Energy conservation | By Munawar Siddiqui

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Energy conservation

THE National Energy Efficiency and Conservation Plan announced a new policy, the operational hours of markets and wedding halls have been curtailed and that should save some energy.

The government has also banned the use of inefficient appliances that would save the country around Rs62 billion annually.

This plan is not bad if properly implemented with traders and businesses on board. It is important that Pakistanis realize we need a lifestyle change so that not only do we conserve energy but also improve our lifestyles.

The real problem behind all this rigmarole is the government’s inability to reduce circular debt in the energy sector.

The circular debt has now reached a whopping level and that is the real issue to tackle. The government also needs to look into expanding the distribution and transmission of energy, making sure that line losses are managed, and electricity theft is controlled.

When the budget was unveiled last year, many economic experts had pointed out that due to the global energy crisis, Pakistan will have to take strict measures in order to conserve energy such as closing down markets early, use more daylight timing to work and also allow more work from home to save fuel consumption.

Before announcing new policies, the government should do proper homework about this, consult industries and the private sector.

Electricity consumption has to be reduced not because we cannot generate enough electricity but because we don’t have enough money to buy fuel to generate it.

Pakistan’s economic situation is facing a crisis that cannot be resolved overnight. It will need a lot of planning and execution.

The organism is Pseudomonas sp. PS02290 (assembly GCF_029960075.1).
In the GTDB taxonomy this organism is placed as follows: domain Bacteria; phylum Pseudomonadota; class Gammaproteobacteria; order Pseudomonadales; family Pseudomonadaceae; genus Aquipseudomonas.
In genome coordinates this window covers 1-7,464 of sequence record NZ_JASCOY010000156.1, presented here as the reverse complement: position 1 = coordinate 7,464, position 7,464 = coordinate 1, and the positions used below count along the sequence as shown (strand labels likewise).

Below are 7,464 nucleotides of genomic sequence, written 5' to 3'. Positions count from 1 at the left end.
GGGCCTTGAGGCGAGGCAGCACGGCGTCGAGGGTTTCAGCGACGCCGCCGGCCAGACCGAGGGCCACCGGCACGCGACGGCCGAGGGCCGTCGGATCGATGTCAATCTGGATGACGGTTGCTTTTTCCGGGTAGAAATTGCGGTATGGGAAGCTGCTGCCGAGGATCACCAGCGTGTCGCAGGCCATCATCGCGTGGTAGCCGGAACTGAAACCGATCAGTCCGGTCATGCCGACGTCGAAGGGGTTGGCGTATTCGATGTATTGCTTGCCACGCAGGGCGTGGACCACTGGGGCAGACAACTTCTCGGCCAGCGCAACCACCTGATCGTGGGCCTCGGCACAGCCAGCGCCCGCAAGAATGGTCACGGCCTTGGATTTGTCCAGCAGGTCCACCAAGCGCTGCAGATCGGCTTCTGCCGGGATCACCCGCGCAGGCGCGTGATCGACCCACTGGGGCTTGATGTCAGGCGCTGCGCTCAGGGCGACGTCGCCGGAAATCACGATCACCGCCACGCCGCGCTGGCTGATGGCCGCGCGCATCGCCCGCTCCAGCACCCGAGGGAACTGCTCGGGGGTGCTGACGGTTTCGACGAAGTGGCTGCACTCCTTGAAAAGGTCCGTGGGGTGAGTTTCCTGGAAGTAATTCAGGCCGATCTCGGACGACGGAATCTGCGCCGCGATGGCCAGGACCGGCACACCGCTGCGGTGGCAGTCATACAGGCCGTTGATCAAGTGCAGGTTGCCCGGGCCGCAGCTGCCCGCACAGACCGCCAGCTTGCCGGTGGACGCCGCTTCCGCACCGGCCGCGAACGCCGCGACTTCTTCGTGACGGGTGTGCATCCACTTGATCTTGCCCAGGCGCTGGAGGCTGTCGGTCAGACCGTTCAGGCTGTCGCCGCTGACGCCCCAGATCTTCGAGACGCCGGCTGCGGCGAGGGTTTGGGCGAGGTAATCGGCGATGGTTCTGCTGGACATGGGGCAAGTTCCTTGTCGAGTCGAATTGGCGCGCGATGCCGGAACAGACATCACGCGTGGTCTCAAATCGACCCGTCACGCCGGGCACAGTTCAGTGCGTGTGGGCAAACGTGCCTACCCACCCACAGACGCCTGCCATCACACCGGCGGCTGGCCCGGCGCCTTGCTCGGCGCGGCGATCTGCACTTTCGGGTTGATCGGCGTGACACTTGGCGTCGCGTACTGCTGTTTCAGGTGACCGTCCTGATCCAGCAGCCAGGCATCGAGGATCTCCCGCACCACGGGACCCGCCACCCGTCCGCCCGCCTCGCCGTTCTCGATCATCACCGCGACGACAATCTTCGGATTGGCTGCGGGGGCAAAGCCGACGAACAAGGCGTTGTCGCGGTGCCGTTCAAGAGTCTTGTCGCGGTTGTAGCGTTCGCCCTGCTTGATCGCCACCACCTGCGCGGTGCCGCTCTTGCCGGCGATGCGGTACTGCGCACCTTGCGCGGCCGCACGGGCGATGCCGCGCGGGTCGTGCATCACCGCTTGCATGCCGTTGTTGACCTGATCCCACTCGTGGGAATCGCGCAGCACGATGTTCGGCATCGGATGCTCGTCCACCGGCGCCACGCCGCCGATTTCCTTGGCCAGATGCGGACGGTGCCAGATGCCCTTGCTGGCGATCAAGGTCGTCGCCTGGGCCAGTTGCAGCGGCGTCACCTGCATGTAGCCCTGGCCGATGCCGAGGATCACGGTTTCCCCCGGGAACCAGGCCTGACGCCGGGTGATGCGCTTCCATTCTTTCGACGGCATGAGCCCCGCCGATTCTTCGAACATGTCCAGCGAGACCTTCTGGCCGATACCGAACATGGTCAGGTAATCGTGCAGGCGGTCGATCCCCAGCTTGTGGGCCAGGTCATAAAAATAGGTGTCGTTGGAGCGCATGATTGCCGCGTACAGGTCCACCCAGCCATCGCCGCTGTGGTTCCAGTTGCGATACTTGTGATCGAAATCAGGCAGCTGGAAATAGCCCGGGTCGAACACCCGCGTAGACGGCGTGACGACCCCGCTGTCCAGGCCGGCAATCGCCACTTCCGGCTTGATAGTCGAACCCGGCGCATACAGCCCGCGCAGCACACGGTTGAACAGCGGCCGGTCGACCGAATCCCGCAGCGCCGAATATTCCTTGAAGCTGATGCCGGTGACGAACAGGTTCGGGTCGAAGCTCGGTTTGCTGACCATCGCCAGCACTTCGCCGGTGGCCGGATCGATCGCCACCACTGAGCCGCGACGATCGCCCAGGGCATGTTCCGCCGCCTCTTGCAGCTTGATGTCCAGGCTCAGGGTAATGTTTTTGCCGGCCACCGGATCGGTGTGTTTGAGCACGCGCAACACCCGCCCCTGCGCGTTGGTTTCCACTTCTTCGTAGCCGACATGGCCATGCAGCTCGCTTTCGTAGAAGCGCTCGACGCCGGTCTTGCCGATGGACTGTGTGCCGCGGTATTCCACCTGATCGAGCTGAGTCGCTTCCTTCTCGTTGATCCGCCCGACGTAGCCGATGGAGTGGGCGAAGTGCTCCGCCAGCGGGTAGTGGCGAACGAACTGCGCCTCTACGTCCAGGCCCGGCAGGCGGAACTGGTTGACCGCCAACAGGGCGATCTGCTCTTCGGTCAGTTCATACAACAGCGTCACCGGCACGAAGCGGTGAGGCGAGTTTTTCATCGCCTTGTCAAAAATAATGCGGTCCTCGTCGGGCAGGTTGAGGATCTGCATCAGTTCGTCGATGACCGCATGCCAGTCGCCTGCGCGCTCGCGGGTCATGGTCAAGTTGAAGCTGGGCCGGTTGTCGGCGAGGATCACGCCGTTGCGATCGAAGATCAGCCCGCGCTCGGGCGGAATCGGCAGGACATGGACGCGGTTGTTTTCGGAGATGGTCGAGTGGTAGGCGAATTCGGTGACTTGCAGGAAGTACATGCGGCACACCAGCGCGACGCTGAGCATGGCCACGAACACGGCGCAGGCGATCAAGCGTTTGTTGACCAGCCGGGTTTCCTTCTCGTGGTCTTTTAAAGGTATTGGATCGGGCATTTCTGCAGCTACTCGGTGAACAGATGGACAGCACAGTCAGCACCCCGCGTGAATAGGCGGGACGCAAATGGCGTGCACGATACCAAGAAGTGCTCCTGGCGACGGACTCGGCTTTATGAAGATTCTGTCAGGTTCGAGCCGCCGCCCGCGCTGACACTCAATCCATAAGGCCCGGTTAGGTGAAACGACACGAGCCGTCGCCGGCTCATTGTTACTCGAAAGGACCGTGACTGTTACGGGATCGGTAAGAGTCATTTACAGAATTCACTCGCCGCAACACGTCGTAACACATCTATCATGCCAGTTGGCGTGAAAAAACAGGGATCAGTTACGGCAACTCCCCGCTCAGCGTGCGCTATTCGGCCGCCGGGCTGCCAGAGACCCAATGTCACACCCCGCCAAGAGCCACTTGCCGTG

It is also important that due to the global energy and economic crises, Pakistan also adopts measures to manage energy as well as our economy.

After last year’s devastating floods, the impact of climate change is for the world to see. Pakistan needs to take measures that will be climate-friendly and one of the most important ones is to make clean and green renewable energy use common across the country.

More efficient energy planning will also help reduce the burden of circular debt on the economy.

All new housing societies must use alternative and renewable sources of energy such as solar plants and wind energy wherever possible.

Whenever a new housing scheme takes off, just like other infrastructure such as roads, water, and sanitation, it must also have an energy plan with mandatory solar panel installations. The same applies to streetlights which must use solar panels rather than grid electricity.

If the solar policy is normalized, it will not just benefit consumers but also the country’s climate change policy.

This is a national emergency and all provincial governments must come together to develop a consensus in this matter.

This is no time to play games of political point scoring. This is also an emergency, an energy emergency.

—The writer is contributing columnist based in Lahore